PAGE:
CLA-2 CO:R:C:T 956513 jb
Mr. Ba-Sang Yeung
Hong Kong Economic and Trade Office
1150 18th Street, N.W., Suite 475
Washington, D.C. 20036
RE: Textile category designation of rayon/cotton/spandex blend
sateen woven fabric; Subheading Note 1(h) to Section XI;
fabric does not meet the definition for "dyed woven fabric";
meets definition for woven fabric of yarns of different colors;
absence of uniformity of color
Dear Mr. Yeung:
This is in response to your letter, dated May 24, 1994, on
behalf of Peyk International, Inc., regarding the classification
and textile category designation of a rayon/cotton/spandex blend
sateen woven fabric. A sample was submitted to this office for
examination and will be returned under separate cover.
The fabric in question consists of a rayon cotton stretch
sateen and is composed of 64 percent staple rayon, 35 percent
cotton and 1 percent filament spandex. You state that the fabric
contains 58.3 warp ends per centimeter and 19.7 filling picks per
centimeter, and is constructed using 20/1 c.c yarns in the warp
and a combination of 16/1 c.c. staple cotton yarns and 40 denier
filament spandex yarns plied together in the filling. The fabric
will be imported in 125 centimeter widths, is woven with a 4 by 1
satin weave, and weighs approximately 8 ounces per square yard.
You indicate that the fabric has been piece dyed and that
the different shades of green manifested after the dyeing process
is a result of the difference in fiber content between the warp
and filling. Consequently, you contend that the proper textile
designation for the fabric is not textile category 218(1), which
provides for fabrics of yarns of different colors, but textile
category 617, which provides for chief weight man-made fibers, twill and sateenwoven fabric. Furthermore, you state that as the "Agreed Minutes between Hong Kong and the
United States", signed in 1989, determined that textile category 218(1) covers only yarn dyed
fabrics, the subject sample, which is piece dyed, is precluded from classification in textile category
Whether the subject fabric is classifiable as a fabric of yarns of different color or as a dyed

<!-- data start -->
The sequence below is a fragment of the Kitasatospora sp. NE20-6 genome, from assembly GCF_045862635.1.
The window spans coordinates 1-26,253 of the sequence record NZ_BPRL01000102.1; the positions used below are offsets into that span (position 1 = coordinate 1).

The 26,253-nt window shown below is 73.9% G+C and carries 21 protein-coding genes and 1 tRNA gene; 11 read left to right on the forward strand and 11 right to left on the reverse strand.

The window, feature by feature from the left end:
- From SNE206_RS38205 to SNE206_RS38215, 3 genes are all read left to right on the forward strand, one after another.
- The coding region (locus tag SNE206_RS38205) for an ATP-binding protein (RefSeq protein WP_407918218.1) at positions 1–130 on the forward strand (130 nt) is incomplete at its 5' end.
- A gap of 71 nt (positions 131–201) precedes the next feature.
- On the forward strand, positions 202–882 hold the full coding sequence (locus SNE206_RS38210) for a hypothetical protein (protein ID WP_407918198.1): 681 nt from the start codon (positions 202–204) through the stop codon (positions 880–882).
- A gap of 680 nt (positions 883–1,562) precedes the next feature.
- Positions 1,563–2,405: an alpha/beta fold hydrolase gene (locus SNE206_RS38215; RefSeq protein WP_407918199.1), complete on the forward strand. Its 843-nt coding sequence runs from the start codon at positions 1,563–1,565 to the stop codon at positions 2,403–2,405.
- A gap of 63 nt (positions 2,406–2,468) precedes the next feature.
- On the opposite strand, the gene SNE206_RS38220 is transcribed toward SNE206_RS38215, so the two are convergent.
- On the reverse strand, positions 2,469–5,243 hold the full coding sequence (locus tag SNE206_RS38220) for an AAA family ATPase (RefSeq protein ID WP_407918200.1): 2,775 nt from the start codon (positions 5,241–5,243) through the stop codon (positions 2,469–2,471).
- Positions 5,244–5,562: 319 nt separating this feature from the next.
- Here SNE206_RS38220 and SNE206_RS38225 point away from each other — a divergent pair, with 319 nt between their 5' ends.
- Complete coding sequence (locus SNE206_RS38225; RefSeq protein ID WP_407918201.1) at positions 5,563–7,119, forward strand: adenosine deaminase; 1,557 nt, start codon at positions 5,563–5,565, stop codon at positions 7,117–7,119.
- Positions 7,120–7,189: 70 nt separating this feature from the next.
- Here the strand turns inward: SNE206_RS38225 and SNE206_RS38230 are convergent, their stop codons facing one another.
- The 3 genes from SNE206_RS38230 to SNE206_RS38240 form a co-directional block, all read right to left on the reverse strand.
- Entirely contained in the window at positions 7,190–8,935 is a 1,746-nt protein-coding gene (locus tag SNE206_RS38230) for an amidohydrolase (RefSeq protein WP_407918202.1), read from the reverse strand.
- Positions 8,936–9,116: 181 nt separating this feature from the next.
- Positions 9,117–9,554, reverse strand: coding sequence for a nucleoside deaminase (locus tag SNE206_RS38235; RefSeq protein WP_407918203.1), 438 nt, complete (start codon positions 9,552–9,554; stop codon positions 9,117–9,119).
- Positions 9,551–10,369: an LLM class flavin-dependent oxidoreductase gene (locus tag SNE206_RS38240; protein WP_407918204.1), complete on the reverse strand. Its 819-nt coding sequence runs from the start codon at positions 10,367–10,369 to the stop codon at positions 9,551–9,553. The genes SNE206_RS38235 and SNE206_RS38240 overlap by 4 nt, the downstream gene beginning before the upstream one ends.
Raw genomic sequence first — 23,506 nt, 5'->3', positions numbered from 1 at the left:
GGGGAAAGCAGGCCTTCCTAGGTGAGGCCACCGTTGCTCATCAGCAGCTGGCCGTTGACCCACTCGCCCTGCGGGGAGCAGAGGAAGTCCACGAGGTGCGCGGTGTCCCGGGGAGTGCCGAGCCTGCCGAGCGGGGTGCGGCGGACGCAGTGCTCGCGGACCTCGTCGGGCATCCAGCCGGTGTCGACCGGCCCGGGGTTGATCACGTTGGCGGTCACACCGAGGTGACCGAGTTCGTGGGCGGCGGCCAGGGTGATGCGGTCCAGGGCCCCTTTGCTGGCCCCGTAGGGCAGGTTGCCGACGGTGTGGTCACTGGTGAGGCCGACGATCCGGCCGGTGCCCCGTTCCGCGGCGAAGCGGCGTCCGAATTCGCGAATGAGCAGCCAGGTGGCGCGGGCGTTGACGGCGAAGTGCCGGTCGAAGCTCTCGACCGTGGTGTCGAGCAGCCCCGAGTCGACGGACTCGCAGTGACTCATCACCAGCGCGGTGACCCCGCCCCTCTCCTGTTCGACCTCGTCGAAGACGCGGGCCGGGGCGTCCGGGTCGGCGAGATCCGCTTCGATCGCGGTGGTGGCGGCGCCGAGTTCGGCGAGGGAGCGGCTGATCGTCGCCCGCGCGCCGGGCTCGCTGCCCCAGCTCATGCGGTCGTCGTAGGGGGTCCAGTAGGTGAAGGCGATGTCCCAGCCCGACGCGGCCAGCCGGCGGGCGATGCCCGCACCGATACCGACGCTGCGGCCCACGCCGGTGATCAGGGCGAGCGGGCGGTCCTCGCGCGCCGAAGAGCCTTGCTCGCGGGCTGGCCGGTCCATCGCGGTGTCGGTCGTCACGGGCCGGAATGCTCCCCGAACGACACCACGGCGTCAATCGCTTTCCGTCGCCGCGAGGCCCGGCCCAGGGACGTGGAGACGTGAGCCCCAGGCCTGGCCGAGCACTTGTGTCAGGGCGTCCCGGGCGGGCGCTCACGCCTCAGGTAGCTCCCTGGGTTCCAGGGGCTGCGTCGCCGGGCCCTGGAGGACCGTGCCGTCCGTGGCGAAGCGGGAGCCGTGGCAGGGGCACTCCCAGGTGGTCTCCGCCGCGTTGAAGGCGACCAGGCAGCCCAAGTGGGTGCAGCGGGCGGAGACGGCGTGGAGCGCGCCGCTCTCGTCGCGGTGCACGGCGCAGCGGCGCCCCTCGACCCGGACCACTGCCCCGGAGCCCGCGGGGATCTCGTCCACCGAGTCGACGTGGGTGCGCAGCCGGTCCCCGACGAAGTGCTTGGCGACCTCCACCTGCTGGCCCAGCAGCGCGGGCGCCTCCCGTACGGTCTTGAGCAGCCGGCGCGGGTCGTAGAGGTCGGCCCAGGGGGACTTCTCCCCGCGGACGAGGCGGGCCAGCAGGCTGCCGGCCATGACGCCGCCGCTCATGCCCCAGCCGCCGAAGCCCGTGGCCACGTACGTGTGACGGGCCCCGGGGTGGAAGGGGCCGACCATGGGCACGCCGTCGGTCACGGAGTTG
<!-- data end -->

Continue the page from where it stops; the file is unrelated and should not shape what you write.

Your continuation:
LAW AND ANALYSIS:
Classification of merchandise under the Harmonized Tariff System of the United States
Annotated (HTSUSA), is in accordance with the General Rules of Interpretation (GRI). GRI 1
requires that classification be determined according to the terms of the headings and any relative
section or chapter notes. Where goods cannot be classified solely on the basis of GRI 1, the
remaining GRI will be applied, in the order of their appearance.
The textile category designation for the fabric is based on the classification of the fabric
under the HTSUSA. Note 2(A) to Section XI, HTSUSA, states:
Goods classifiable in chapters 50 to 55 or in heading 5809 or 5902 and of a mixture
of two or more textile materials are to be classified as if consisting wholly of that one
textile material which predominates by weight over each other single textile material.
When no one textile material predominates by weight, the goods are to be classified as
if consisting wholly of that one textile material which is covered by the heading which
occurs last in numerical order among those which equally merit consideration.
The subject sample is constructed of 64 percent staple rayon, 35 percent cotton and 1
percent filament spandex. As staple rayon predominates by weight, the fabric is classifiable in
chapter 55, HTSUSA, as a woven fabric of man-made staple fibers.
Note 1 to chapter 54, HTSUSA, defines the terms "man-made fibers", "synthetic fibers",
and "artificial fibers":
Throughout the tariff schedule, the term "man-made fibers" means staple fibers and
filaments of organic polymers produced by manufacturing processes, either:
(a) By polymerization of organic monomers, such as polyamides, polyesters, polyurethanes or polyvinyl derivatives; or
(b) By chemical transformation of natural organic polymers (for example,
cellulose, casein, proteins or algae), such as viscose rayon, cellulose
acetate, cupro or alginates.
The terms "synthetic" and "artificial", used in relation to fibers, mean: synthetic: fibers
as defined at (a); artificial: fibers as defined at (b).
Since rayon is an organic polymer produced by the chemical transformation of natural
organic polymers, it meets the definition for artificial man-made fibers. As such, the fabric is
classifiable in heading 5516, HTSUSA, which provides for woven fabrics of artificial staple fibers.
In part, General Note (I)(A)(5) to the Explanatory Notes to the Harmonized Commodity
Description and Coding System (EN) to Section XI, HTSUSA, states: